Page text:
'In this way I shall preserve many things that would otherwise be lost in oblivion. I shall find daily employment for myself, which will save me from indolence and help to keep off the spleen, and I shall lay up a store of entertainment for my after life.'

For James Boswell posts please follow the labels on the right.

This blog mainly contains reviews from the Edinburgh Festivals from 2008 to 2010 which I wrote for the Edinburgh Festivals Magazine. These reviews cover everything from comedy to contemporary dance; children's theatre to Handel.

Friday, 21 January 2011

Please refrain from analysing in the Cathedral

I recently visited St Paul's and attended the Epiphany Procession. The Cathedral is generally regarded as one of the high points of European Baroque. Yet unlike many buildings of its scale, there is no grand approach; it emerges all at once out of a cluster of tightly packed city houses. Despite its mighty and looming exterior, the inner architectural harmony of the Cathedral serves to relax the pilgrim. The design, by Wren, was heavily influenced by the light forms of continental architecture; at the time the dome was considered slightly too Papish.

What, for me, was initially an excursion for an enquiring mind, turned into something more spiritual. I am not, mind, in any way religious. Yet the music and architecture piety can produce do serve to lighten the soul and give a feeling of renewal and calm. I could, of course, try to analyse these thoughts and probably come to some sort of pseudo-scientific conclusion: harmonious music and space; the effects of singing; the general mood of the congregation. Yet this would be to sully the sense that 'church' made me feel better. 

St Paul's Cathedral by Cannaletto painted in 1754.
Indeed, after far to much learning about eighteenth-century philosophy, I am increasingly seeing the merits in reacting against analysis, numbers and pure reason. Our society is surely reaching a saturation point, culturally and spiritually, with its obsession with figures, graphs and numerical proof. There are scientific formulas for Happiness, Weight Loss and a Good Christmas; Powerpoint presentations, plans and diagrams on 'How to be Good' or 'How to feel Better'. We have somehow managed to pinpoint the Worst Day of the year. Advertising companies use statistics to convince us that our eyelashes can have '4 times more Impact'.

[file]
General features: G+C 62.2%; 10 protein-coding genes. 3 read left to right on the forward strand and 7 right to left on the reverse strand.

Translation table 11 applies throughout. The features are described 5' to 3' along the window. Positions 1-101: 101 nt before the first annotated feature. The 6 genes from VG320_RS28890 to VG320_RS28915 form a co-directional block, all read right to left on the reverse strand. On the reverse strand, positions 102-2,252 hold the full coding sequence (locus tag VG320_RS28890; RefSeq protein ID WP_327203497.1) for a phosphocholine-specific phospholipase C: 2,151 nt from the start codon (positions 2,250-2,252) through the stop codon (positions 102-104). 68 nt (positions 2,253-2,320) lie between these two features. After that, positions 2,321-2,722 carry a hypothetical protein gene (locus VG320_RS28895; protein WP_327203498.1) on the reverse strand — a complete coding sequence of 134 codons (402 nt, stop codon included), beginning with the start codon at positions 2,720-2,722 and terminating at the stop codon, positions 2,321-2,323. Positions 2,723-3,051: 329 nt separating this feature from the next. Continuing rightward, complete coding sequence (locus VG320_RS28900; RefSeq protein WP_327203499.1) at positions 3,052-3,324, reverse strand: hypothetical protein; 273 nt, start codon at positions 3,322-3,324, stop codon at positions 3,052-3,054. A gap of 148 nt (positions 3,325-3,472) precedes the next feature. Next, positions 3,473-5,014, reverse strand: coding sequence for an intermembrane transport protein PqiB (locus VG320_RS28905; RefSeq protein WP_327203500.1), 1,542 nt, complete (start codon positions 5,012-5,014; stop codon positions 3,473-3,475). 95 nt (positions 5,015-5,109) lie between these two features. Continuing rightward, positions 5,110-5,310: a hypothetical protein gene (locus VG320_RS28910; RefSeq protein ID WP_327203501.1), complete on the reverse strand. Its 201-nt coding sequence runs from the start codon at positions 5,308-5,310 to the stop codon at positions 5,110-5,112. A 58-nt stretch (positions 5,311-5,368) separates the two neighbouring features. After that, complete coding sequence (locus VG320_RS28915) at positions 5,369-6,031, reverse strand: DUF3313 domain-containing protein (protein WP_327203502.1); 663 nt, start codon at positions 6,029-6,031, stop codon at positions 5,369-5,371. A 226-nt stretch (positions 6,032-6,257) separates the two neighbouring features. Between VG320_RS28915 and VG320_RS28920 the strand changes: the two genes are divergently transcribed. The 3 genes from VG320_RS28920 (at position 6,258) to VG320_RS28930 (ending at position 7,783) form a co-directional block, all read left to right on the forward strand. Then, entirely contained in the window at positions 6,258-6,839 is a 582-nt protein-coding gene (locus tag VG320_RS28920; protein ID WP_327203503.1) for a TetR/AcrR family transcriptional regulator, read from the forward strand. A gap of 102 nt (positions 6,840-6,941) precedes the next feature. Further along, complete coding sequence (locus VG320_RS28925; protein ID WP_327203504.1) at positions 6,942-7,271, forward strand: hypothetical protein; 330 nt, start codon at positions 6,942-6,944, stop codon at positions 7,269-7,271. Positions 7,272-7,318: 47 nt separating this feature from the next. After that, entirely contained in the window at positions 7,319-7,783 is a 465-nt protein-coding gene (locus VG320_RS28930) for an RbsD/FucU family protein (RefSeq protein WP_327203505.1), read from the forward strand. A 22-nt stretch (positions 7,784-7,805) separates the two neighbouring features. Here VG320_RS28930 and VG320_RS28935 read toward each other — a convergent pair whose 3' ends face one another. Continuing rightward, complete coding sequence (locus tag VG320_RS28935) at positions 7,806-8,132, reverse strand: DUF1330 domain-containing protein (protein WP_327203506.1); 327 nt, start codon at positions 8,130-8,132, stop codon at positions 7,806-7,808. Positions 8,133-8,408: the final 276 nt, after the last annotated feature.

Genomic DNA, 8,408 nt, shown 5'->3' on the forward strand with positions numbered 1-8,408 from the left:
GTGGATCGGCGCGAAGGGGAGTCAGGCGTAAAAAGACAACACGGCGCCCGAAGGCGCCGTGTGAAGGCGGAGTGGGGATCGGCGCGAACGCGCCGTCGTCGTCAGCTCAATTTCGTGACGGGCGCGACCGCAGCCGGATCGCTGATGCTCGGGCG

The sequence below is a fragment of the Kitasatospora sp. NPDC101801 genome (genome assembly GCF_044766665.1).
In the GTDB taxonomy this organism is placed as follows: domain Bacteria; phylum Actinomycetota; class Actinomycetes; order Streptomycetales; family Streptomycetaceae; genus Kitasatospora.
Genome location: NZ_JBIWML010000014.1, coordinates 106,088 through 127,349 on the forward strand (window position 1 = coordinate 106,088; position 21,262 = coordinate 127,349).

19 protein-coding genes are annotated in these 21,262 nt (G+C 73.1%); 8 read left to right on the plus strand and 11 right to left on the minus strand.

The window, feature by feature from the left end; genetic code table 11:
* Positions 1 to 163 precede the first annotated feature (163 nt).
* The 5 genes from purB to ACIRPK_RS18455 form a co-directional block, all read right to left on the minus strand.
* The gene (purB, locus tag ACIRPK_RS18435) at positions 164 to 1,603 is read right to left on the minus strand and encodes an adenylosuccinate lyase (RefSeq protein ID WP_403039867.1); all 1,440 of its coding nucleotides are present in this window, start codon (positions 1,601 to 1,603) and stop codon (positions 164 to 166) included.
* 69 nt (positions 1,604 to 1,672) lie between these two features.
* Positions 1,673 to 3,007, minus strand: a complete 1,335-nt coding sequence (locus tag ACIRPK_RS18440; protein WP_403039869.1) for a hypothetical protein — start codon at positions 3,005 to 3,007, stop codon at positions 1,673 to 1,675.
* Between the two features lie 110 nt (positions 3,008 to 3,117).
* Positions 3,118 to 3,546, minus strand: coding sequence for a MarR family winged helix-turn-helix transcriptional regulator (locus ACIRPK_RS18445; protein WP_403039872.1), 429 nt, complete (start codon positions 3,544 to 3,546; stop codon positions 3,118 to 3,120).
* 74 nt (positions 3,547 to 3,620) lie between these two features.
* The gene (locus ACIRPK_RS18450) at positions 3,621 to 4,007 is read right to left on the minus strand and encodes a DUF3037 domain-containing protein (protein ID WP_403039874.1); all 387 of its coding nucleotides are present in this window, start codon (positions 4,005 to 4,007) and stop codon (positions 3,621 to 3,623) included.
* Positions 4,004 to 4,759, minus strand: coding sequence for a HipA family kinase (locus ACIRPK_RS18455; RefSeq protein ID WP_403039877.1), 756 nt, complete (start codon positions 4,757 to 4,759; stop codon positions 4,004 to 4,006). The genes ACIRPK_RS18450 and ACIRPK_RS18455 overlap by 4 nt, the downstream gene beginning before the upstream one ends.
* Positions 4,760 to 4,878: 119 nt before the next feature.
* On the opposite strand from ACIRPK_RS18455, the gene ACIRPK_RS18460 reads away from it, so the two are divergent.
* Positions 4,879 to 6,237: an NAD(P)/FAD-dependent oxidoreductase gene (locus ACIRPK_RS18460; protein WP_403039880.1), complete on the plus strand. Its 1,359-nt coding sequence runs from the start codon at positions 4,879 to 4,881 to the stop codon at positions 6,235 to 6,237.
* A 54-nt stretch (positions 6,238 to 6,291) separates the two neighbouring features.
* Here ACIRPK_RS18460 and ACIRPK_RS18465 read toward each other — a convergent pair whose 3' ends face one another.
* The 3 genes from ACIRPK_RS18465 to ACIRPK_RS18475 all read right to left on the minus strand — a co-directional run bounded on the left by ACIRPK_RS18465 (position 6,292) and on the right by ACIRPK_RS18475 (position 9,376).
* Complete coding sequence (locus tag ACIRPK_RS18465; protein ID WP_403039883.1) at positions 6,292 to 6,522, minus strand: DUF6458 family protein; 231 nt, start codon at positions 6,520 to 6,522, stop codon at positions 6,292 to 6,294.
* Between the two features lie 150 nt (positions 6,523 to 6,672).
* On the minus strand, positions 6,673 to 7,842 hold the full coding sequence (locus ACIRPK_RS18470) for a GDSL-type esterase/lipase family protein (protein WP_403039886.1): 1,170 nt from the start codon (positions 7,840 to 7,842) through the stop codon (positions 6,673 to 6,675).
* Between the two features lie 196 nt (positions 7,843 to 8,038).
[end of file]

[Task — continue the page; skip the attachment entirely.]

Obviously these should not all taken with the same seriousness as, say, the mathematics behind a medical vaccine. But what about political numbers used to prove an argument? What about the omnipotent question of the Budget Deficit? The danger is that analysis goes beyond being a mere prop for decision making, and becomes in itself the irrefutable answer to a problem. Understandable then, was the reaction of Thomas Carlyle to many of the high ideals of analysis and reason in the eighteenth century. One of the greatest intellectual feats of the century, Adam Smith's Wealth of Nations, was for Carlyle the beginning of 'the dismal science' of economics. 

Yet the view of the time of Boswell as one of 'Reason' is slightly misguided, and has, like 'Enlightenment', been applied after the fact. It might as well, as many historians have pointed out, been called an age of 'Passion'. Certainly in Boswell we find an impassioned lover, moody writer and angry young man. He is prone to fluctuating emotions, and his 'whims' stand in marked contrast with a rigorous accounting process for his expenditure. 'The pleasure of gratifying a whim is very great. It is known only by those who are whimsical.' Indeed, in an interesting city with no immediate regulated pattern of work, the point is well made; going 'walk about' in London (without a map or direction) is always an interesting experience. 

Furthermore, Boswell's love for women and socialising is the stuff of legend. Even at church, 'In the midst of divine service I was laying plans for having women...I have a warm heart and a vivacious fancy. I am therefore given to love, and also to piety and gratitude to God, and to the most brilliant and showy method of public worship.' On another occasion, his piety is clouded out: ‘I was on honour much disposed to be a Christian. Yet I was rather cold in my devotion. The Duchess of Grafton attracted my eyes rather too much.’ 

Alas, no such talent at this week's service.  

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